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Does an “echo chamber” of information impede flu vaccination for children?

https://www.sciencedaily.com/releases/2018/11/181119064131.htm

This year, nearly a third of parents surveyed in one national poll said they were not planning to get their child the flu vaccine. Those parents who declined to get their child vaccinated may have been exposed to a limited range of information. Depending on which sources that parents trust and turn to, inaccurate information can greatly influence their decision on getting their child vaccinated. Flu vaccinations are recommended for all children 6 months and older, but almost a third of parents say they don’t plan on getting their child vaccinated this year. Four in 10 parents say that they base their decision about flu vaccines on what they read and hear and are much less likely to have their child vaccinated when compared to parents who follow their physician’s recommendation.

Parents who did not or were unlikely to get their children vaccinated cited their family, friends, and other parents that made them doubt the effectiveness of a flu vaccination. Additionally, parents who chose not to vaccinate cited seven times as many sources that made them doubt the effectiveness of vaccinations compared to sources in support of vaccination. Having a large volume of negative information in an “echo chamber” of sorts makes it less likely that those parents will change their minds.

The poll’s codirector, Sarah Clark, states that there could be several explanations for this behavior. Parents could seek out specific information sources or people who support their particular position on vaccines, so what people hear and read are largely based on pre-established opinions, and only get reinforced by specific sources. Others may be exposed to a broader range of information and opinions, but selectively remember those that support their decision on whether their child will get a flu vaccine. For families that are not solely influenced by the advice of health care providers, different options for conveying information may be needed.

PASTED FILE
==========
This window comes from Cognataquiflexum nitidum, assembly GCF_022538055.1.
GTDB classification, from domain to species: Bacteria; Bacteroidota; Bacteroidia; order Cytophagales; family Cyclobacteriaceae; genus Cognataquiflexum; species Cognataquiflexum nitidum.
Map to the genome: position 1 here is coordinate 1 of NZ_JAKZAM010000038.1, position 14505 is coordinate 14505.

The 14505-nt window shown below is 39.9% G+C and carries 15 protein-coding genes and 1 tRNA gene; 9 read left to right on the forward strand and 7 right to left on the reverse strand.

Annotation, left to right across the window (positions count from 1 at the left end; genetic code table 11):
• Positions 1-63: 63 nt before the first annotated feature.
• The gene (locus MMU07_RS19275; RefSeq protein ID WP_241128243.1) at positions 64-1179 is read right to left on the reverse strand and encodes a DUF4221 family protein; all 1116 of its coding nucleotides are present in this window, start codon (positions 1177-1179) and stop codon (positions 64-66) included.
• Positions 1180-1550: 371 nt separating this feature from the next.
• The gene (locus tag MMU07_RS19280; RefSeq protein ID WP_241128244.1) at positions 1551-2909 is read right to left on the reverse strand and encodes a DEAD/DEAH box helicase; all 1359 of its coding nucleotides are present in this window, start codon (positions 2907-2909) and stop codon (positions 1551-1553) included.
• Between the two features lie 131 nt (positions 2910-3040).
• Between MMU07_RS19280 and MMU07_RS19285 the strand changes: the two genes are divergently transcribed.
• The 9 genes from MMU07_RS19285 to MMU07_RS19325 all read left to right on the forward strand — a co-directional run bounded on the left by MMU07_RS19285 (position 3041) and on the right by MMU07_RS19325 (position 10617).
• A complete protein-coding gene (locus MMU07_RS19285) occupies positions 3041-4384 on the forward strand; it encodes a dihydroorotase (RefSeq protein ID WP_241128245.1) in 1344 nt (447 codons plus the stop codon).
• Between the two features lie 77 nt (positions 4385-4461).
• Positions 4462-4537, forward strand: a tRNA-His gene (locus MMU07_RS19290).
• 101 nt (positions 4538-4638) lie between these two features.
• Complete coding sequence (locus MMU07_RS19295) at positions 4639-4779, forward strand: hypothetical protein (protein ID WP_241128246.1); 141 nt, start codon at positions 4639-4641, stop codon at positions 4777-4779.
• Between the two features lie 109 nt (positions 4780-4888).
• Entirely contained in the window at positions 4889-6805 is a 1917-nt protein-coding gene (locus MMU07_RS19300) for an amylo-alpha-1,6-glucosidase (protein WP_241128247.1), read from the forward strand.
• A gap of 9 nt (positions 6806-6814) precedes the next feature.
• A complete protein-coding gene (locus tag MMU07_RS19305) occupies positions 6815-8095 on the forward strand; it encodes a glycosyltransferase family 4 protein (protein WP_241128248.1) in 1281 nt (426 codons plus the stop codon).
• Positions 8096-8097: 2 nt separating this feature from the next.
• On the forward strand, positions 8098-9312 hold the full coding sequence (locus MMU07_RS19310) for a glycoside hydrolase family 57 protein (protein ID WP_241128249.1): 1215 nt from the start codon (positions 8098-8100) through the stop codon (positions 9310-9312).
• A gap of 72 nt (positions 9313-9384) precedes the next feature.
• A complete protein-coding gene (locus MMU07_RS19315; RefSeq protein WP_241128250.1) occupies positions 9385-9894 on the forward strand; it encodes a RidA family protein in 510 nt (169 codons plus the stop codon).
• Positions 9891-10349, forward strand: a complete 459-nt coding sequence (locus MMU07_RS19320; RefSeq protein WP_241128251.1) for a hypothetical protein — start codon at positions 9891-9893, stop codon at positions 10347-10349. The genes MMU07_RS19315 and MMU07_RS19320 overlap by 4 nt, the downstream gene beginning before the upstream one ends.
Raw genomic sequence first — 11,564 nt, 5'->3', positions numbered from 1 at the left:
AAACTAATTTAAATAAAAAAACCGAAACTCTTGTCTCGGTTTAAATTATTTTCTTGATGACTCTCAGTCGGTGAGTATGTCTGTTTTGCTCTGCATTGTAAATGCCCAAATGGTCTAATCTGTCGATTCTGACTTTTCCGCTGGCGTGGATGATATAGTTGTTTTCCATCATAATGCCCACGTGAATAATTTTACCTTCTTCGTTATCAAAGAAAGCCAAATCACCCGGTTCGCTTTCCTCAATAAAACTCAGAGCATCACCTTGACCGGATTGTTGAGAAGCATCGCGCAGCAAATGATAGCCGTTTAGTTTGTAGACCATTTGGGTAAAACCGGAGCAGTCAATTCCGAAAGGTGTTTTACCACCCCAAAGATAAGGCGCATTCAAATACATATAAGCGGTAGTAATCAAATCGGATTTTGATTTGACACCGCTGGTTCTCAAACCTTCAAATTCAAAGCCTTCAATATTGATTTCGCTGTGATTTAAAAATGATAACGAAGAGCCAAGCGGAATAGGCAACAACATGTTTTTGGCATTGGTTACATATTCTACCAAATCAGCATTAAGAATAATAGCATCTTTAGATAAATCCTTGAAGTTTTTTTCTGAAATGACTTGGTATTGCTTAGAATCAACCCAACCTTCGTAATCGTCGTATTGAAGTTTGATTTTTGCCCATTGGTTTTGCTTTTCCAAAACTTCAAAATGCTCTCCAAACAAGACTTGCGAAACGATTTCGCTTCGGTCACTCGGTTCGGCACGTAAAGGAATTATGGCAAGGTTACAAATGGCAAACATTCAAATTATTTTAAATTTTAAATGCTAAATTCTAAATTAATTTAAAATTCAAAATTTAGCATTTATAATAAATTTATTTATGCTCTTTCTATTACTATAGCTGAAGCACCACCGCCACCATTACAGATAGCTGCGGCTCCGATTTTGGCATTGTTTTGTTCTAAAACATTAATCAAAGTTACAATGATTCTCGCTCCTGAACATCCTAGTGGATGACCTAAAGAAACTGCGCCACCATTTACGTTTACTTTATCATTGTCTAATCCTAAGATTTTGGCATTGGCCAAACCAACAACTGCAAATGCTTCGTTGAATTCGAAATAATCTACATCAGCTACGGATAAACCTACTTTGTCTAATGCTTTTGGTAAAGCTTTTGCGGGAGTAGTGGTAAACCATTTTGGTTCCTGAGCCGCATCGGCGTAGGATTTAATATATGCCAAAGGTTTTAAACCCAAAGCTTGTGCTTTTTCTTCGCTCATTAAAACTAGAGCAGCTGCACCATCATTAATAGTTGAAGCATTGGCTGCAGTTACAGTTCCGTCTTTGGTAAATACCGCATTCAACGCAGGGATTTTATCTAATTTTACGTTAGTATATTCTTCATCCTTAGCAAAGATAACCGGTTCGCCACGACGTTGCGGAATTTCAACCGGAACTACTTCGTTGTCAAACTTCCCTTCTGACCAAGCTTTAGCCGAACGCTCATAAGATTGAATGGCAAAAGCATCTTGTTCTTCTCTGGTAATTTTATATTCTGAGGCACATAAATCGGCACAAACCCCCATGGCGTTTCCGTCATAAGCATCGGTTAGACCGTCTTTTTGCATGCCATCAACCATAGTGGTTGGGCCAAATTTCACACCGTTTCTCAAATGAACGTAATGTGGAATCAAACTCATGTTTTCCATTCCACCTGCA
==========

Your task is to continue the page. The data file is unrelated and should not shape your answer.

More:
This topic relates to information cascades as we’ve been covering in class. An information cascade starts when a small group of individuals share information, and that information may be passed to more and more individuals as this information builds greater credibility. However, if this information is incorrect, that initial endorsement can lead to a widespread sharing of false information, which could be the case with flu vaccinations. As mentioned above, echo chambers can be created when individuals (or parents in this case) are biased toward the information they want to be exposed to. As a result, parents are also more likely to share opinions and articles that support their stance on flu vaccination more. This can become a confirmation bias of misinformation in this case.

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